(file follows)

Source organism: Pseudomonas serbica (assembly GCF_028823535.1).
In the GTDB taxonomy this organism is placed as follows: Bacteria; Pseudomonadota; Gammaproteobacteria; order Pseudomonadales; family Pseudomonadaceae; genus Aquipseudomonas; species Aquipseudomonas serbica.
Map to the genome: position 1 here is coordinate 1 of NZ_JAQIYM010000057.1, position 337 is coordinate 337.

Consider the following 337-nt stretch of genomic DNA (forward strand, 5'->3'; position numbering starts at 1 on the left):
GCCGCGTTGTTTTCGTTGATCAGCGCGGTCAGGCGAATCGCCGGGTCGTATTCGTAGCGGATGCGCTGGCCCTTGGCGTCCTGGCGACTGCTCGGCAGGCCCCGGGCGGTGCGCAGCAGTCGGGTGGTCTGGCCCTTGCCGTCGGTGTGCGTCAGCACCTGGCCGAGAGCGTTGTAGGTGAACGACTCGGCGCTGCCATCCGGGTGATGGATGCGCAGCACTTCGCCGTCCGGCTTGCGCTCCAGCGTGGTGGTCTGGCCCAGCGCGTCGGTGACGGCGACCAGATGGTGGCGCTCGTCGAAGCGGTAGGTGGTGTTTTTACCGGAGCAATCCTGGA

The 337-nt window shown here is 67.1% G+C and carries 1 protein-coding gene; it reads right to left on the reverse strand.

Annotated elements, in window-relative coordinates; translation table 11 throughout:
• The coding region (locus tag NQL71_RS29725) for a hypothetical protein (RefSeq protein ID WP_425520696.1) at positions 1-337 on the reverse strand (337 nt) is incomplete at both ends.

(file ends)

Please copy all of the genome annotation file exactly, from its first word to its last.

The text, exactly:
Source organism: Pseudomonas serbica (assembly GCF_028823535.1).
In the GTDB taxonomy this organism is placed as follows: Bacteria; Pseudomonadota; Gammaproteobacteria; order Pseudomonadales; family Pseudomonadaceae; genus Aquipseudomonas; species Aquipseudomonas serbica.
Map to the genome: position 1 here is coordinate 1 of NZ_JAQIYM010000057.1, position 337 is coordinate 337.

Consider the following 337-nt stretch of genomic DNA (forward strand, 5'->3'; position numbering starts at 1 on the left):
GCCGCGTTGTTTTCGTTGATCAGCGCGGTCAGGCGAATCGCCGGGTCGTATTCGTAGCGGATGCGCTGGCCCTTGGCGTCCTGGCGACTGCTCGGCAGGCCCCGGGCGGTGCGCAGCAGTCGGGTGGTCTGGCCCTTGCCGTCGGTGTGCGTCAGCACCTGGCCGAGAGCGTTGTAGGTGAACGACTCGGCGCTGCCATCCGGGTGATGGATGCGCAGCACTTCGCCGTCCGGCTTGCGCTCCAGCGTGGTGGTCTGGCCCAGCGCGTCGGTGACGGCGACCAGATGGTGGCGCTCGTCGAAGCGGTAGGTGGTGTTTTTACCGGAGCAATCCTGGA

The 337-nt window shown here is 67.1% G+C and carries 1 protein-coding gene; it reads right to left on the reverse strand.

Annotated elements, in window-relative coordinates; translation table 11 throughout:
• The coding region (locus tag NQL71_RS29725) for a hypothetical protein (RefSeq protein ID WP_425520696.1) at positions 1-337 on the reverse strand (337 nt) is incomplete at both ends.